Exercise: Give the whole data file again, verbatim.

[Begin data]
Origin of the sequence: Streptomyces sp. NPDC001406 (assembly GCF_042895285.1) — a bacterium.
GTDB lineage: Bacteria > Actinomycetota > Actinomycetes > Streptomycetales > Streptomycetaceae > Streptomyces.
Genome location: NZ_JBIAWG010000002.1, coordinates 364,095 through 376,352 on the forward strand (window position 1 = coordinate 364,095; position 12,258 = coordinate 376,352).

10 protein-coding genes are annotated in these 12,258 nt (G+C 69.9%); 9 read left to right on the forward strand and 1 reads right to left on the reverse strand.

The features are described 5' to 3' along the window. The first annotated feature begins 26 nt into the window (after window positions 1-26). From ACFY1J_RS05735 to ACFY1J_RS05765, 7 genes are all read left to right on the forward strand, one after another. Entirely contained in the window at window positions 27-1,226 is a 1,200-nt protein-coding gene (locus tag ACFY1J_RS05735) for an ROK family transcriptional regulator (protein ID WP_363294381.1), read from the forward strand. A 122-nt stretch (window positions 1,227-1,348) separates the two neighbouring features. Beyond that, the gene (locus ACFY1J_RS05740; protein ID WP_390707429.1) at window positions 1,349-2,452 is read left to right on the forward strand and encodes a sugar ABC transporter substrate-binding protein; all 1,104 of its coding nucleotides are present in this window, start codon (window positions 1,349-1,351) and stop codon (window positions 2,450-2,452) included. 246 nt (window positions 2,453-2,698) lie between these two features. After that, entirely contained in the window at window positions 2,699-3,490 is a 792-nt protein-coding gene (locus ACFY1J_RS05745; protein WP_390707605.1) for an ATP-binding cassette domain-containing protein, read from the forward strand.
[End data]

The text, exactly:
Origin of the sequence: Streptomyces sp. NPDC001406 (assembly GCF_042895285.1) — a bacterium.
GTDB lineage: Bacteria > Actinomycetota > Actinomycetes > Streptomycetales > Streptomycetaceae > Streptomyces.
Genome location: NZ_JBIAWG010000002.1, coordinates 364,095 through 376,352 on the forward strand (window position 1 = coordinate 364,095; position 12,258 = coordinate 376,352).

10 protein-coding genes are annotated in these 12,258 nt (G+C 69.9%); 9 read left to right on the forward strand and 1 reads right to left on the reverse strand.

The features are described 5' to 3' along the window. The first annotated feature begins 26 nt into the window (after window positions 1-26). From ACFY1J_RS05735 to ACFY1J_RS05765, 7 genes are all read left to right on the forward strand, one after another. Entirely contained in the window at window positions 27-1,226 is a 1,200-nt protein-coding gene (locus tag ACFY1J_RS05735) for an ROK family transcriptional regulator (protein ID WP_363294381.1), read from the forward strand. A 122-nt stretch (window positions 1,227-1,348) separates the two neighbouring features. Beyond that, the gene (locus ACFY1J_RS05740; protein ID WP_390707429.1) at window positions 1,349-2,452 is read left to right on the forward strand and encodes a sugar ABC transporter substrate-binding protein; all 1,104 of its coding nucleotides are present in this window, start codon (window positions 1,349-1,351) and stop codon (window positions 2,450-2,452) included. 246 nt (window positions 2,453-2,698) lie between these two features. After that, entirely contained in the window at window positions 2,699-3,490 is a 792-nt protein-coding gene (locus ACFY1J_RS05745; protein WP_390707605.1) for an ATP-binding cassette domain-containing protein, read from the forward strand.